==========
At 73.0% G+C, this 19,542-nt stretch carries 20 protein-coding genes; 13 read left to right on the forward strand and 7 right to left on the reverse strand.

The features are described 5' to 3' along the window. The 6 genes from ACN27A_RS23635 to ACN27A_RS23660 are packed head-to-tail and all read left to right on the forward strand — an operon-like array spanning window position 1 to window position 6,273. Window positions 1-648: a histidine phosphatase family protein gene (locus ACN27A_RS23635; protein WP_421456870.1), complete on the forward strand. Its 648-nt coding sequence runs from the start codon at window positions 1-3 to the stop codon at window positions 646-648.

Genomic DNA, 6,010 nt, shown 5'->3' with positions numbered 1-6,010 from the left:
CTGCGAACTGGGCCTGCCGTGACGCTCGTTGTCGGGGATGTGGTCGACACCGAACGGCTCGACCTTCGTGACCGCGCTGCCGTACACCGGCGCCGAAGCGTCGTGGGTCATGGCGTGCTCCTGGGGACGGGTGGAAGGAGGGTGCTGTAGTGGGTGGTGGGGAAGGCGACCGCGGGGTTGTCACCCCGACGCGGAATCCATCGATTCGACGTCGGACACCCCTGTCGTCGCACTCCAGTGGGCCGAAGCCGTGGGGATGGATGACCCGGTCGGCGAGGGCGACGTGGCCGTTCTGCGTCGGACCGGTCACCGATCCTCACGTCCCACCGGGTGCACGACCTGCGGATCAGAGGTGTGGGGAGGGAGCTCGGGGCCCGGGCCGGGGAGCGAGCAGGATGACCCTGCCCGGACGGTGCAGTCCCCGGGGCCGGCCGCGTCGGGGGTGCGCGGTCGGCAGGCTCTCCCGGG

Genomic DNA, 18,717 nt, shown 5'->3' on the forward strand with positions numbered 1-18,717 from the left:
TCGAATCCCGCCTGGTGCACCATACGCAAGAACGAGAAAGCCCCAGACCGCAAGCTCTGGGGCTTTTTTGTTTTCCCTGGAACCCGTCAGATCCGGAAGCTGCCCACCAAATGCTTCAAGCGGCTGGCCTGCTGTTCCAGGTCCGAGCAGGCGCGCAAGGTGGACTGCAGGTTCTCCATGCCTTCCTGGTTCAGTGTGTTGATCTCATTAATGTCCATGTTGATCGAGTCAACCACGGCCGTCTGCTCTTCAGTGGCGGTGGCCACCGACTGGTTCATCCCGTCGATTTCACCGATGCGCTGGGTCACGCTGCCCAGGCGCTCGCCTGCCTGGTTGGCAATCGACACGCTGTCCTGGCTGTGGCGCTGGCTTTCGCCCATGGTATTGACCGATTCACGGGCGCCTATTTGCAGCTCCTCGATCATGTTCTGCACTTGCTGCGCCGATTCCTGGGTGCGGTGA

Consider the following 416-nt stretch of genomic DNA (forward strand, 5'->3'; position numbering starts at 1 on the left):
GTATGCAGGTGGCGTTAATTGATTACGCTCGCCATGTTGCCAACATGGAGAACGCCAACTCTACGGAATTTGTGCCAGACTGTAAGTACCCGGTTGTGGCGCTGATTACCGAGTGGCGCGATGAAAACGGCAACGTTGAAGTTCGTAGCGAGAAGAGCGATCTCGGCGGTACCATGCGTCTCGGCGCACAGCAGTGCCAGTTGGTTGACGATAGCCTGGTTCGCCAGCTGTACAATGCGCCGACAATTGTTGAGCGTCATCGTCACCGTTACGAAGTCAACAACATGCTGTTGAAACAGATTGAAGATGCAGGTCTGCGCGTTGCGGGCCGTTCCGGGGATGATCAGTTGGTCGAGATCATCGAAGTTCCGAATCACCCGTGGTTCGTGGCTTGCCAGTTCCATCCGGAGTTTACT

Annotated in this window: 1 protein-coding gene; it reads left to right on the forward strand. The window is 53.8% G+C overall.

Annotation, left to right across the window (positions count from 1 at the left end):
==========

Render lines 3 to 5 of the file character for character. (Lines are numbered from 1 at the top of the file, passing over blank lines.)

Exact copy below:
Genomic DNA, 6,010 nt, shown 5'->3' with positions numbered 1-6,010 from the left:
CTGCGAACTGGGCCTGCCGTGACGCTCGTTGTCGGGGATGTGGTCGACACCGAACGGCTCGACCTTCGTGACCGCGCTGCCGTACACCGGCGCCGAAGCGTCGTGGGTCATGGCGTGCTCCTGGGGACGGGTGGAAGGAGGGTGCTGTAGTGGGTGGTGGGGAAGGCGACCGCGGGGTTGTCACCCCGACGCGGAATCCATCGATTCGACGTCGGACACCCCTGTCGTCGCACTCCAGTGGGCCGAAGCCGTGGGGATGGATGACCCGGTCGGCGAGGGCGACGTGGCCGTTCTGCGTCGGACCGGTCACCGATCCTCACGTCCCACCGGGTGCACGACCTGCGGATCAGAGGTGTGGGGAGGGAGCTCGGGGCCCGGGCCGGGGAGCGAGCAGGATGACCCTGCCCGGACGGTGCAGTCCCCGGGGCCGGCCGCGTCGGGGGTGCGCGGTCGGCAGGCTCTCCCGGG

Genomic DNA, 18,717 nt, shown 5'->3' on the forward strand with positions numbered 1-18,717 from the left: